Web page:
By Dara Z. Strolovitch
The usa boasts rankings of firms that provide an important illustration for teams which are marginalized in nationwide politics, from girls to racial minorities to the negative. the following, within the first systematic examine of those firms, Dara Z. Strolovitch explores the demanding situations and possibilities they face within the new millennium, as waning felony discrimination coincides with expanding political and financial inequalities within the populations they characterize. Drawing on wealthy new information from a survey of 286 organisations and interviews with 40 officers, Strolovitch unearths thatВ groups too frequently prioritize the pursuits in their such a lot advantaged contributors: male instead of woman racial minorities, for instance, or prosperous instead of bad ladies. yet Strolovitch additionally unearths that many firms attempt to treatment this inequity, and he or she concludes via distilling their top practices right into a set of ideas that she calls affirmative advocacyвЂ”a type of illustration that goals to beat the entrenched yet frequently sophisticated biases opposed to humans on the intersection of a couple of marginalized staff. Intelligently combining political thought with subtle empirical tools, Affirmative Advocacy could be required analyzing for college kids and students of yankee politics.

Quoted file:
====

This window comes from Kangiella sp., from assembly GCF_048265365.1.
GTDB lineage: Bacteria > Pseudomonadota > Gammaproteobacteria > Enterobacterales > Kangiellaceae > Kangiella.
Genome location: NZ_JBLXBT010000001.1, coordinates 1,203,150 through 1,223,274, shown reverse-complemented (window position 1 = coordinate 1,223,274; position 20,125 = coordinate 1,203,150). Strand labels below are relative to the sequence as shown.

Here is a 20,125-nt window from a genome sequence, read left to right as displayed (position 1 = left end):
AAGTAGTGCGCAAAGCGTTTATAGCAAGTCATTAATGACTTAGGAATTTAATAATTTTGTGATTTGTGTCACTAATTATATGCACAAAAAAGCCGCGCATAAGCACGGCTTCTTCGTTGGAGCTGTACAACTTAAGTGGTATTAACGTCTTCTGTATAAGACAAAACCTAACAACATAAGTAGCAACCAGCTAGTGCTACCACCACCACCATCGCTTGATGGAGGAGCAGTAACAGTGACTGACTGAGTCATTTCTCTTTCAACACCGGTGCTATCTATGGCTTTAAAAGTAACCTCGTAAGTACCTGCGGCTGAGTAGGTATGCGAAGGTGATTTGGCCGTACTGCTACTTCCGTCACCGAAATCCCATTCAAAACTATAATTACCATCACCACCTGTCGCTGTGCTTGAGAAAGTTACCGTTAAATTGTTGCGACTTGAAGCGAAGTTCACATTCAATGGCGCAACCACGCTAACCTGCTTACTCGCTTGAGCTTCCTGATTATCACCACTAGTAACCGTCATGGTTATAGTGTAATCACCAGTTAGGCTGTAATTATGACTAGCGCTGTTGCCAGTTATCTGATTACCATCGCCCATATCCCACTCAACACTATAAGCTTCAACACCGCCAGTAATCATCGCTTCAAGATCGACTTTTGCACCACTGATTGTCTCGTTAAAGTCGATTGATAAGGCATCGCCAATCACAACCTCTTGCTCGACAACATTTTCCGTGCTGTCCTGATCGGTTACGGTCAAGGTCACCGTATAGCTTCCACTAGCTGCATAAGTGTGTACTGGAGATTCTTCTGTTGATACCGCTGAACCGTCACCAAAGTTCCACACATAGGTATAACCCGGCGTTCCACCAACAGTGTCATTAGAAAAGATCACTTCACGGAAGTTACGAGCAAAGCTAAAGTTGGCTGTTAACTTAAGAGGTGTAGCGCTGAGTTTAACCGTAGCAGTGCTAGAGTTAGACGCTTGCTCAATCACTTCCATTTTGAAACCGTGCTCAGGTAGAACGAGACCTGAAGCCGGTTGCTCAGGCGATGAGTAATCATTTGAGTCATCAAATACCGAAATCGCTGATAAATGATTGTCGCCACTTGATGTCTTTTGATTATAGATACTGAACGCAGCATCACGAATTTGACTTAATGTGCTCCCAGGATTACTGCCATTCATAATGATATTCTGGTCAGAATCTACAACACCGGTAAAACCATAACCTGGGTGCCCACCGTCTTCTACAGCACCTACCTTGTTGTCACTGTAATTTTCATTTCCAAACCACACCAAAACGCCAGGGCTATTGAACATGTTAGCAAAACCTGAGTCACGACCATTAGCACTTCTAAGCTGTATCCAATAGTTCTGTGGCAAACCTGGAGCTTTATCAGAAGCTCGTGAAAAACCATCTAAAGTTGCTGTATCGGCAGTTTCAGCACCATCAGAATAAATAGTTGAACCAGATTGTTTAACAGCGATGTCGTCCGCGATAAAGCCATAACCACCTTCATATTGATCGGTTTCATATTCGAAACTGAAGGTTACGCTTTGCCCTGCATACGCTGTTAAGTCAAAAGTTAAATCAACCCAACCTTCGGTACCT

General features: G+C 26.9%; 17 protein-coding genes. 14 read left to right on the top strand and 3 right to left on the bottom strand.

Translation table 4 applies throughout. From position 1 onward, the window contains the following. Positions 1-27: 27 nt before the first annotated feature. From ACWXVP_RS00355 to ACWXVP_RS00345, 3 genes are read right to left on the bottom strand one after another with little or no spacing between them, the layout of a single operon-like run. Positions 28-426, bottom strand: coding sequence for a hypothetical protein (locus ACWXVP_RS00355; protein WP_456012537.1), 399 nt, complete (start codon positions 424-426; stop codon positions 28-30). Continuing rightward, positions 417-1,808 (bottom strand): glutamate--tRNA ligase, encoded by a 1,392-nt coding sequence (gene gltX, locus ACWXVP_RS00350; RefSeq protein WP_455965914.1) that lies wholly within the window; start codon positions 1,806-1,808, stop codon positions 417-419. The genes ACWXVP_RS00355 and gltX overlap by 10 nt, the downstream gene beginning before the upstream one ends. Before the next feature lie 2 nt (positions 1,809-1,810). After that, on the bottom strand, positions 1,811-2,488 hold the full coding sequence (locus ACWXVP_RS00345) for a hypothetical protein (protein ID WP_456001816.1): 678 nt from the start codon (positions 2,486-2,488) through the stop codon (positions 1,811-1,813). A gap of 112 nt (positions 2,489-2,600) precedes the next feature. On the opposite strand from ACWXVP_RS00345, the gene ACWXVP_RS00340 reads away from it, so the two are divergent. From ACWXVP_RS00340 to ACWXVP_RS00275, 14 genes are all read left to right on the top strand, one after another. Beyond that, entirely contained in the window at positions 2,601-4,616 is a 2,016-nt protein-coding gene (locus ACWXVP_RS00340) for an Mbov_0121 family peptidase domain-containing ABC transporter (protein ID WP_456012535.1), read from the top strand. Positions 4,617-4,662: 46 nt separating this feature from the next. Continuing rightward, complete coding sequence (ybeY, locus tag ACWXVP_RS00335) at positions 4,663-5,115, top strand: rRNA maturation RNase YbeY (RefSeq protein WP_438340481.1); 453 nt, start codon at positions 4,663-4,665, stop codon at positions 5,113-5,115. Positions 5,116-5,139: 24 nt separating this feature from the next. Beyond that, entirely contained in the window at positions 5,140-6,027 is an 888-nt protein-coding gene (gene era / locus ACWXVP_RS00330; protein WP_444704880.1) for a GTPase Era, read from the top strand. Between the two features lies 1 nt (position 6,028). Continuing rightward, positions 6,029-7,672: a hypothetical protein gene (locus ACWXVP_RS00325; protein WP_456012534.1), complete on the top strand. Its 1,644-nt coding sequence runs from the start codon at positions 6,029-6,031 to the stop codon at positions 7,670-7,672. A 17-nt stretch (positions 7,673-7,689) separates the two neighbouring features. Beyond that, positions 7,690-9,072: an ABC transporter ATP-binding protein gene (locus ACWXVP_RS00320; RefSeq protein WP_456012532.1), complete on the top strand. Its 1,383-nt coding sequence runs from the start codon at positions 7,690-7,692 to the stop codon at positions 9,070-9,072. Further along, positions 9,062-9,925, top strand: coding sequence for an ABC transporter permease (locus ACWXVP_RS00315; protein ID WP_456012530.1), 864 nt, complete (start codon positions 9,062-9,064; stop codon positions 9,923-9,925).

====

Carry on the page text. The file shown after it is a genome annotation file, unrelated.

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Additional resources for Affirmative Advocacy: Race, Class, and Gender in Interest Group Politics
Chapter 6 explores coalitions among organizations, asking whether such alliances are an alternative vehicle for activity on issues affecting disadvantaged subgroups. Chapter 7 concludes the book with a discussion of the “best practices” associated with high levels of activity on behalf disadvantaged subgroups and uses these practices to make the case for the principle of afﬁrmative advocacy. two Closer to a Pluralist Heaven? Nothing less than the meaning of political representation for marginalized groups is at stake in the questions about the priorities and activities of advocacy organizations that motivate this book.
1 Through the process that Schattschneider termed the “mobilization of bias,” the concerns of weak groups were “organized out” of politics by elites who manipulated the agenda toward their own interests. As a consequence, he asserted, the interests of weak groups were not merely opposed but were actually excluded from the political agenda. ” He estimated that approximately 90 percent of the population could not access what he called “the pressure system,” the informal but extensive system of organizations mobilized to inﬂuence national politics (Schattschneider  1975, 35; see also Michels 1911; Mills 1956; Lindblom 1963; Lowi 1969).
Capture | Finally, taken as a whole, the strategic arguments described in this section suggest that attention to issues affecting disadvantaged subgroups is rendered unlikely because there is little competition for the support and membership of the members of these subgroups. They are thus “captured” by those organizations that are willing to claim them in any way, depriving weak subgroups of the “exit option” that stronger members can use to exact attention by threatening to withdraw their support (Frymer 1999; Hirschman 1970).
Affirmative Advocacy: Race, Class, and Gender in Interest Group Politics by Dara Z. Strolovitch